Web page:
Lupu/Nagħġa: Kick-Starting a Process by Simone Spiteri

There was a point, almost a year ago, when this play was a wall of sticky-notes in my living room and a very stressed writer staring at it for hours on end. As part of the Pipelines Project commissioned by the European Theatre Convention, I am one of 5 European playwrights writing about the same theme from different angles. And having my other colleagues a message away often helped not just to keep the momentum and stamina – when at times there was none – going but also to find some sort of comfort in the knowledge that I wasn’t the only one grappling so intensely with such a complicated task.

I’ve never written a 12-actor strong play. Nor have I ever written one where, purposely, none of those characters have names. All, bar one, form part of a chorus system that tries extremely hard to contrast its Greek counterpart and meddles, bosses around and interferes in the action as many times as it can. But identities are unimportant in this play- and this is because it is one of the central pivots the story orbits. We are just numbers, right? How many times have we heard or said that? Just a number. Conveniently insignificant when it serves us but collectively impactful regardless. So what difference does it make?

As it turns out, a lot.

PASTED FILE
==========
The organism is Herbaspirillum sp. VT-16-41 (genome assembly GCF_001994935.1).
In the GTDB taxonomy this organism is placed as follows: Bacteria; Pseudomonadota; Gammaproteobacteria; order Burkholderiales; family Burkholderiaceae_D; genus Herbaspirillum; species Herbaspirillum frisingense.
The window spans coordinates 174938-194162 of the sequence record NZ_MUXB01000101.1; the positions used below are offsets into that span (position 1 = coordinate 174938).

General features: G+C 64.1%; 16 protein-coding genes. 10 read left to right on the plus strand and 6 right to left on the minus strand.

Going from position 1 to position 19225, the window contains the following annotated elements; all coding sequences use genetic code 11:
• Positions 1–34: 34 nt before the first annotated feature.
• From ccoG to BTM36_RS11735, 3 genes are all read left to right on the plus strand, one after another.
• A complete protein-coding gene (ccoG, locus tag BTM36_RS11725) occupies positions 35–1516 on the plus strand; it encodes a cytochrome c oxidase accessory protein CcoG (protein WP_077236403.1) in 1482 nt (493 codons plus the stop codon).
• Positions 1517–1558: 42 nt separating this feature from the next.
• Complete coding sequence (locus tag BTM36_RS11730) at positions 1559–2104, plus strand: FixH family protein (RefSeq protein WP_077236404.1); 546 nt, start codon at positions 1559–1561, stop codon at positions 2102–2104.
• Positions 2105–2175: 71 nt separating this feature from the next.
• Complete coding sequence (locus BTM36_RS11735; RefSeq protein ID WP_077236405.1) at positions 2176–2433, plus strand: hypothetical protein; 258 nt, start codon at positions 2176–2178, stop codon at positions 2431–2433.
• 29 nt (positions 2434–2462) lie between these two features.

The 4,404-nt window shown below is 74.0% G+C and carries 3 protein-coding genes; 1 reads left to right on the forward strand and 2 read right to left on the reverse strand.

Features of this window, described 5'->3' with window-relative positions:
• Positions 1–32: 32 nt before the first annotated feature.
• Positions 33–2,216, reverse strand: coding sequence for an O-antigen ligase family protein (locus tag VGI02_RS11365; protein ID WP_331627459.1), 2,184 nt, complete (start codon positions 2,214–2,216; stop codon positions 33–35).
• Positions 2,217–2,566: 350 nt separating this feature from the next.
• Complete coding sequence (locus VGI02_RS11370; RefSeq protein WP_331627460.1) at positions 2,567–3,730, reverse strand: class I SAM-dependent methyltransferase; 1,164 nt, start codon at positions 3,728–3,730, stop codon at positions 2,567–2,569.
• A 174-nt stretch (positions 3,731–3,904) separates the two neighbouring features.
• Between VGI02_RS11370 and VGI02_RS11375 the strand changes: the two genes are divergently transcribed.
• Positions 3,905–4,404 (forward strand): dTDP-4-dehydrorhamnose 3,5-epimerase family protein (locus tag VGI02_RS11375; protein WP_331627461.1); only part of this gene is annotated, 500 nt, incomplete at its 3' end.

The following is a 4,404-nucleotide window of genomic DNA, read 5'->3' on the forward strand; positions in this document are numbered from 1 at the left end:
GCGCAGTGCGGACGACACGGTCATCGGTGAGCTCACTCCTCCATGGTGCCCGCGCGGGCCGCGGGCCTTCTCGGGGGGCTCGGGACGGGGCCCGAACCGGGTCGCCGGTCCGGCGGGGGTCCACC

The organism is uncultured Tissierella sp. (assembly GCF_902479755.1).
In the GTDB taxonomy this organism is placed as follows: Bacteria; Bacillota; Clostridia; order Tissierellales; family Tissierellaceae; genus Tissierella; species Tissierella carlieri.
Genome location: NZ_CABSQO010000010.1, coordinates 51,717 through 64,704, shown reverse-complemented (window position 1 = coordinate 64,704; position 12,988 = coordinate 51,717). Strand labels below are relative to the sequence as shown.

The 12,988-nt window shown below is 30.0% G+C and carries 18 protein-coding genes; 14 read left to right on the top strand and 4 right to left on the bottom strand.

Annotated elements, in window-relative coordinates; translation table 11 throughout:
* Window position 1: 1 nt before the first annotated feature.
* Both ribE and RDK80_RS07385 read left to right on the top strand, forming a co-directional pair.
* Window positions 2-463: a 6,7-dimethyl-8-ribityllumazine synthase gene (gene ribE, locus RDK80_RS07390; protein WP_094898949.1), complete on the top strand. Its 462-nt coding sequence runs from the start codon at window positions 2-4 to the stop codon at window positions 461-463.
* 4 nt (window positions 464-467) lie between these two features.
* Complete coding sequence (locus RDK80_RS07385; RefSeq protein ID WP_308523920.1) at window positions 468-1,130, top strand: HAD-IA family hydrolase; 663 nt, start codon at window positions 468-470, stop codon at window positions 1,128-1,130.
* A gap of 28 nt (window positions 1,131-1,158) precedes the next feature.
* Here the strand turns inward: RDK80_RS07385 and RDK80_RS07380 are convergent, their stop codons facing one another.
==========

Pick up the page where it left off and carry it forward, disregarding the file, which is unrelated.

And, no doubt, it will be the central point of discussion in our rehearsals. 

Casting the play was also a mammoth task. Not for lack of talented people who turned up for the auditions or people we approached. But the process of casting, in my view at least, is akin to a delicate chemical recipe which would implode with one wrong component or correct measure. A lot of people think that casting is merely finding a talented actor who fits an age range required by a role. And while that is, of course, a very crucial thing, the real challenge is balancing group dynamism, physicality, stage energy, actor-to-actor chemistry … and, of course, the bane of our modern lives: time-availability. 

But, we are here, with an amazing cast, an awesome creative and technical team and it’s all starting to feel a little like those few seconds behind the starting line of a race you’ve waited for for a long time. You’re nervous, excited, can’t be still in your body and just want that starting shot to pierce the air so that we can start running.

It will be a sprint, a marathon, a jog … a couple of limp and harsh stumbles too, no doubt. And we shall certainly not be running orthodoxly from point A to B. Probably more of a Pollock-style itinerary which exciting production processes tend to look like. But we do hope to see you in the audience when, together, we all cross that finish line and share with you what is promising to be an intense, exciting, thought-provoking, somewhat satirical and rather hard-hitting piece of work.

That’s always my hope, at least.

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Photo by Du’ Theatre